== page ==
Carlos Rogers: The Numbers, The Tape, The Verdict

Carlos Rogers has been flying for the 49ers since 2011. Image courtesy of the Washington Post.

Since taking over in ahead of the 2011 season, Jim Harbaugh has built his success on turning around the careers of previously overlooked players. Alex Smith was the poster-boy for his success, but to varying degrees each of Justin Smith, Vernon Davis, Michael Crabtree, Mike Iupati, Anthony Davis, NaVorro Bowman, Aldon Smith, Ahmad Brooks, Coline Kaepernick, Dashon Goldson etc etc owe Harbaugh for helping them take new steps in their respective careers.

Harbaugh took over a team with plenty of talent, but he developed that talent and added to it over and over again with astute additions who fit perfectly into his overall philosophy and strategies. Harbaugh’s impact has seen the the 49ers have 16 All-Pro and 17 Pro Bowl selections over the past two seasons.

One of those 2011 Pro Bowlers arrived in San Francisco after Harbaugh, arrived as an unheralded free agent and former top 10 pick who had never reached his potential. Carlos Rogers had spent six forgettable years with the Washington Redskins after being the ninth overall pick of the 2005 draft. He had been a starter in Washington, but not an overly impressive one.

As such, when he hit the open market, the best contract he could find was a one year offer from the 49ers worth less than $5 million. Twelve months later, after six interceptions during the regular season, Rogers signed a four-year $31 million deal. It appeared that all Rogers needed to reach his full potential was a change of scenery.

In Washington, he failed to live up to expectations. He wasn’t impacftul or a difference-maker. In San Francisco, he quickly became an anchor of the secondary it seemed.

At least, it seemed like he did…

Explaining the Process

Qualifying Plays:
Plays that count:

  • Every snap that has the cornerback in man coverage no matter where the ball is thrown.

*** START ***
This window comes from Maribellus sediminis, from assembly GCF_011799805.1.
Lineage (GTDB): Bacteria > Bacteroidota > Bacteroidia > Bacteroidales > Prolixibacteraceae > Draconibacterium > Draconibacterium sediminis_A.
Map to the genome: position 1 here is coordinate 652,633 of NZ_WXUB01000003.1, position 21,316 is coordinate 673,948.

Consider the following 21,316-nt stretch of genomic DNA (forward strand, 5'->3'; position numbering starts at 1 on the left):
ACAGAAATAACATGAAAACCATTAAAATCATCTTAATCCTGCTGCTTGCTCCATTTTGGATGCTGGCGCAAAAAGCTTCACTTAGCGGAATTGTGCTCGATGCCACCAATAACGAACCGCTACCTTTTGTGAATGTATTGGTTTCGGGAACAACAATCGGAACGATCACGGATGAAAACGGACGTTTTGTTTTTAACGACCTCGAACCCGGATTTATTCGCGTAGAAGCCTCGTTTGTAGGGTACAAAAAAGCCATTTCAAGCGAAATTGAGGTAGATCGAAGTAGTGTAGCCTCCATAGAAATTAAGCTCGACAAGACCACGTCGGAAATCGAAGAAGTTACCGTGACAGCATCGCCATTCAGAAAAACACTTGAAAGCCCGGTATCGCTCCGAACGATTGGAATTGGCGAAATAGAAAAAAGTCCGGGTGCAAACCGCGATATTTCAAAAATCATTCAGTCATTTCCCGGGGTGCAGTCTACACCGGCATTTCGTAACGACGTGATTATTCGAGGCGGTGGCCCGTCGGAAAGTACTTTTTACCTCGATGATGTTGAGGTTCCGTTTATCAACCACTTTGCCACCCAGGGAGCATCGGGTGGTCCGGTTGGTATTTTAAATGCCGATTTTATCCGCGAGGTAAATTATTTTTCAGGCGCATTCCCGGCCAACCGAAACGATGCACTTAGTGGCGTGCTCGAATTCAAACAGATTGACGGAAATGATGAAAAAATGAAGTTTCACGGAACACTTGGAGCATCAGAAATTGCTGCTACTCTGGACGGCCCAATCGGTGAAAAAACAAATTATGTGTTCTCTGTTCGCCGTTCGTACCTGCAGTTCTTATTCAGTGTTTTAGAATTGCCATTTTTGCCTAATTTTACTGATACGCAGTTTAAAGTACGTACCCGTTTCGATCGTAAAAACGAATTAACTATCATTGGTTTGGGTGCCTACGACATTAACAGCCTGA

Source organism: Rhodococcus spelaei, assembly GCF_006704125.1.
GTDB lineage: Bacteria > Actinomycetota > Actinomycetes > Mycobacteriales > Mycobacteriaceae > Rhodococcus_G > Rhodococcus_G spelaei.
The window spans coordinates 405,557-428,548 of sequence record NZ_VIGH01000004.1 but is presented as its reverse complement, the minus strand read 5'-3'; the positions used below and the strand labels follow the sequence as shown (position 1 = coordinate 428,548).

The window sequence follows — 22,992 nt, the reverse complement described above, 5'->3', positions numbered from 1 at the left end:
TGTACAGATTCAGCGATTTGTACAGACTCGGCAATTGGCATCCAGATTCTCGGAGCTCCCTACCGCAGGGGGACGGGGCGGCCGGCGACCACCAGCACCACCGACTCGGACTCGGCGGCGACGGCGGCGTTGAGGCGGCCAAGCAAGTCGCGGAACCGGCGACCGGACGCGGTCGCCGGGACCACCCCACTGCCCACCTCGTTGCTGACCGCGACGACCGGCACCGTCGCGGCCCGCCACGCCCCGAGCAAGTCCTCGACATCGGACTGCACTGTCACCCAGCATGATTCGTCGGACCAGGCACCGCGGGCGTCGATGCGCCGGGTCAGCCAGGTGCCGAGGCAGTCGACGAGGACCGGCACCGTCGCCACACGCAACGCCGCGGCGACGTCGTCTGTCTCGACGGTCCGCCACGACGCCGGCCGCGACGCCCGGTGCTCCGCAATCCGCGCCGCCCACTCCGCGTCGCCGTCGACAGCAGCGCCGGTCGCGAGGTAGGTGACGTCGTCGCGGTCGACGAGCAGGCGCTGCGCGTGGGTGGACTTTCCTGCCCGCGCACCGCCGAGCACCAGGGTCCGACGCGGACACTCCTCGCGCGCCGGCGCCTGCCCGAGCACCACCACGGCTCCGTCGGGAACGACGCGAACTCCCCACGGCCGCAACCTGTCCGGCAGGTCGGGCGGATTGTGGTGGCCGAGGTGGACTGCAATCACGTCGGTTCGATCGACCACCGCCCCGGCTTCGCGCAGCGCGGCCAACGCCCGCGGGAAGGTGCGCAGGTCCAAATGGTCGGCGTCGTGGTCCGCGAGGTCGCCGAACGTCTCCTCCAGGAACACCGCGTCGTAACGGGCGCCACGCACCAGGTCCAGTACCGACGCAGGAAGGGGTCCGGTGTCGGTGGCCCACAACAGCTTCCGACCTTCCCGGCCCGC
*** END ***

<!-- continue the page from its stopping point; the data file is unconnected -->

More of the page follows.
• The above includes sacks, quarterback scrambles and plays where the defensive back has safety help.

Plays that don’t count:

  • Screen plays. Even if the receiver isn’t part of the screen, these plays do not count.
  • Plays where either the receiver or cornerback doesn’t follow through his whole assignment.
  • Zone plays. Any ambiguity in this area will disqualify a play.
  • Any prevent coverage situations.
  • Receptions in the flat without a route run.
  • Running plays(duh!). Including designed quarterback runs.

Failed Coverages:

The ball does not have to be thrown in the defensive back’s direction for the coverage to fail. This is NOT an alysis of how many completions the cornerback allowed, that can be found elsewhere, this is an analysis of how good his coverage is on any given play.

Failed coverages can come at any point of the route, but it is subjective to where the players are on the field in relation to the quarterback. Typically, defensive backs must be within arms reach for underneath/intermediate routes. On deeper passes, there is greater leeway given to the defender.

Failed coverages can be subjective. They must be determined by the situation considering the length of the play and other such variables.

Shut Down:

This category is reserved for those plays when receivers would have to make superhuman catches to beat the coverage. The best example of this is when receivers line up wide and try to run down the sideline, but the defensive back gradually guides them towards the sideline, suffocating the space they have to catch the football in. If a receiver is on the white sideline, he is shut down.